5.0 out of 5 stars!

 “Where do I even begin? The Curse of the Ninth was an enrapturing tale from start to finish. I was amazed at the author’s ability to switch seamlessly from the perspectives of a adult men, women, then show the world through the eyes of a child from birth to adulthood. Each character’s view added to the richness of the story.

The details of American history in the 1920s, 30s, and beyond captured the day to day struggles of ordinary families, and it only added to the drama of Charley’s twisted upbringing.

I must say I absolutely loved the tiny details Marlenee added like the behavior of beloved pets and how they shape a child.

The book was a bit slow as far as pacing, but the story was so rich and complex I am not sure how the author could’ve done it any other way. I found myself thinking about it continuously after it ended. Can you say book hangover?

It was a very well done piece and I already want to read through it again.” – A.D. Faylin – Author, The Dark Pilgrim 


“This is a period piece set mostly in the Great Depression. (For younger readers, that’s the 1930s). A moody and dark mystery drama about the turmoils of Dr. Wesley Marnier, an optometrist, and his youngest son, Charlie. At the opening, the death of Wesley (whom we get to know as Doc) gives rise to the strange passing over of his spirit into his son. A schizophrenic menage-a-trois. If you don’t like hints of reincarnation, this is not for you. Yet it is a compelling read.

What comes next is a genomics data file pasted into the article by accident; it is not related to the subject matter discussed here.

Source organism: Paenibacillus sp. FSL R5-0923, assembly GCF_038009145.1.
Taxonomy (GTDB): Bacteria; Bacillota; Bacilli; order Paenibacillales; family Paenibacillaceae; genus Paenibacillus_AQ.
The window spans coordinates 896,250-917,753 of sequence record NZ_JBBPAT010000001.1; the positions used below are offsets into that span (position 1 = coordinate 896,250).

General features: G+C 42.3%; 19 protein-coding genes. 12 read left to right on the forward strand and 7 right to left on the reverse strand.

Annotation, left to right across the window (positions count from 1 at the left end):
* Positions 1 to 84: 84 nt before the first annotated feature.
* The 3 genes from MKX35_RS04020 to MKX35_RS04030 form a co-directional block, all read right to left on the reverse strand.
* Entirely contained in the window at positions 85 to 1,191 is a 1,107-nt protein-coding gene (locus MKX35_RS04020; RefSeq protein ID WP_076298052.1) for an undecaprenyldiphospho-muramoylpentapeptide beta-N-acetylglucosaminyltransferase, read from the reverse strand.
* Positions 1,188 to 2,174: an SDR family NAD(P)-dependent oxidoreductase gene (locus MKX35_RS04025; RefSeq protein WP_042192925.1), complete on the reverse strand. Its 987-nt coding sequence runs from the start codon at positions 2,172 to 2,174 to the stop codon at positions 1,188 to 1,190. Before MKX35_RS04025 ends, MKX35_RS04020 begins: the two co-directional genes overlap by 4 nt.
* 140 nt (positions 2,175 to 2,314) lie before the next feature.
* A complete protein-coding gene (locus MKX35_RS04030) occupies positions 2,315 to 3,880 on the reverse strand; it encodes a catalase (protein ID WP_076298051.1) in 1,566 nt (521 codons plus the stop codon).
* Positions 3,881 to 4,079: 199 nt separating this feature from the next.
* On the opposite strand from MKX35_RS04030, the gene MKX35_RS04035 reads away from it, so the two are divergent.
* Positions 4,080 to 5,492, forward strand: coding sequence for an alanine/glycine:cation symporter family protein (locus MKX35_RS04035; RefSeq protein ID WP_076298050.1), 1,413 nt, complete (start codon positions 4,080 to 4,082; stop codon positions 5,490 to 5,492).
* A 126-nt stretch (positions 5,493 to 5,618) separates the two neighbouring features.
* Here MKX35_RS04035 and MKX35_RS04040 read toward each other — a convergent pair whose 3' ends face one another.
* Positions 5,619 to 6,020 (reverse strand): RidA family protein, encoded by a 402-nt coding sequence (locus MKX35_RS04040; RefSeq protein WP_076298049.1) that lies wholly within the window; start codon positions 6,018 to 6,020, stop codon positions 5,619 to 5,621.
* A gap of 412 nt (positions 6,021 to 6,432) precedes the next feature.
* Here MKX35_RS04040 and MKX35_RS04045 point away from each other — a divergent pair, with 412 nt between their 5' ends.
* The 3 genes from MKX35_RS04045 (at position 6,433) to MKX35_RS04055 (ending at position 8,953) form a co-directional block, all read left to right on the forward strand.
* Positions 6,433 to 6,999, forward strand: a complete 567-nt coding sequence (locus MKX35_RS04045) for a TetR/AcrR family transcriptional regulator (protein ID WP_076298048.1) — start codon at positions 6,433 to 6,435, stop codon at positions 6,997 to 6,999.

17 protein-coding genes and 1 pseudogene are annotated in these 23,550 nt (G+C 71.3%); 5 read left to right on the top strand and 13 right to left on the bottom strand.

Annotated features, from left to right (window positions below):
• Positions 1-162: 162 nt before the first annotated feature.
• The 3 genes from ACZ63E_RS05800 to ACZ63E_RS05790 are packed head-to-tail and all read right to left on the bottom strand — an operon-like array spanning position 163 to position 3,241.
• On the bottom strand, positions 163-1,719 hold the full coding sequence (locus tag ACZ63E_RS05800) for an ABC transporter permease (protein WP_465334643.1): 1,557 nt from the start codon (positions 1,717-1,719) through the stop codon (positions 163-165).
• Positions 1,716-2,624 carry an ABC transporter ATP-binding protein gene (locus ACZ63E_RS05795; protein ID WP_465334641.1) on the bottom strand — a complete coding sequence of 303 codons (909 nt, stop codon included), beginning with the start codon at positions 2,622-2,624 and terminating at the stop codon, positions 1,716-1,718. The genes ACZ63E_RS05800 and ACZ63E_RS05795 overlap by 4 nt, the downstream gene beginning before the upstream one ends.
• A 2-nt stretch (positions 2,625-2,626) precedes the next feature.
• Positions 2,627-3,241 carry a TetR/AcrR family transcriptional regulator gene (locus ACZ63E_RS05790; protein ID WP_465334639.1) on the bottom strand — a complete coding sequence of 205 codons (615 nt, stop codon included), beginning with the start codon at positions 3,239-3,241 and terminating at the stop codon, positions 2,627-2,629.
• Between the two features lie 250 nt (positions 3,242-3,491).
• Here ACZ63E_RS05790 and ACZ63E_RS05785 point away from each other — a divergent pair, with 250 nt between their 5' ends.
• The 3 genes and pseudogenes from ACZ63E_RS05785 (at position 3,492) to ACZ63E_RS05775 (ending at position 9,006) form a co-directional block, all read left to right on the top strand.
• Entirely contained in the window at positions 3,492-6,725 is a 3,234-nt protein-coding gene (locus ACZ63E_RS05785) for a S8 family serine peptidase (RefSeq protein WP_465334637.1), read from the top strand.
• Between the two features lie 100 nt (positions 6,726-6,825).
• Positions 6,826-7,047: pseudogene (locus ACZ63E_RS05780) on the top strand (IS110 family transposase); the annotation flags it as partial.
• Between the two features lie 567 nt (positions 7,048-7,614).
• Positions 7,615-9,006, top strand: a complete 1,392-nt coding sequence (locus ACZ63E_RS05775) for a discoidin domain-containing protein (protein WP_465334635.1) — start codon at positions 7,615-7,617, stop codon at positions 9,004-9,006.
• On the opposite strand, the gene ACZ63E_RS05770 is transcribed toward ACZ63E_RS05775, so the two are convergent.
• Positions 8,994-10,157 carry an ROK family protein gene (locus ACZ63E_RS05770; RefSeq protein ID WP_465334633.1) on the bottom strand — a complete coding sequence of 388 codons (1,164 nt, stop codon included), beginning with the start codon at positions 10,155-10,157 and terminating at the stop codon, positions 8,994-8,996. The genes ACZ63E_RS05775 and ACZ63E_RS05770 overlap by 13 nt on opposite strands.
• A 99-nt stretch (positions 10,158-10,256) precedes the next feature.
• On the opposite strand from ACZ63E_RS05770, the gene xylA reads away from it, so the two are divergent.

An impulse from somewhere out of the fringes of the occult (Phowa, an ancient Chinese language, is mentioned) allows Wesley to transfer his consciousness into Charlie at birth. Very improbable, you might ask, but this makes for some interesting back-and-forth between living infant and departed father, not to mention the mother, Phoebe, a concert pianist and the main anchor character. Wesley had lived an anguished life with his drug and alcohol addict first wife, Stella. Phoebe was his last hope, via Charlie, who finally admits to himself that “she never knew a stranger.” Scattered all over the human landscape are interesting figures to flesh out the drama: Stella, Wesley’s partner Jack Warrington, stepfather George Gimble, Charlie’s older stepbrother Leland, and Charlie’s future naval psychologist Dr. Savage. Setting aside the odd cultist possession of little Charlie by his father as a gimmick, the tale is narrated predominantly from Charlie’s POV.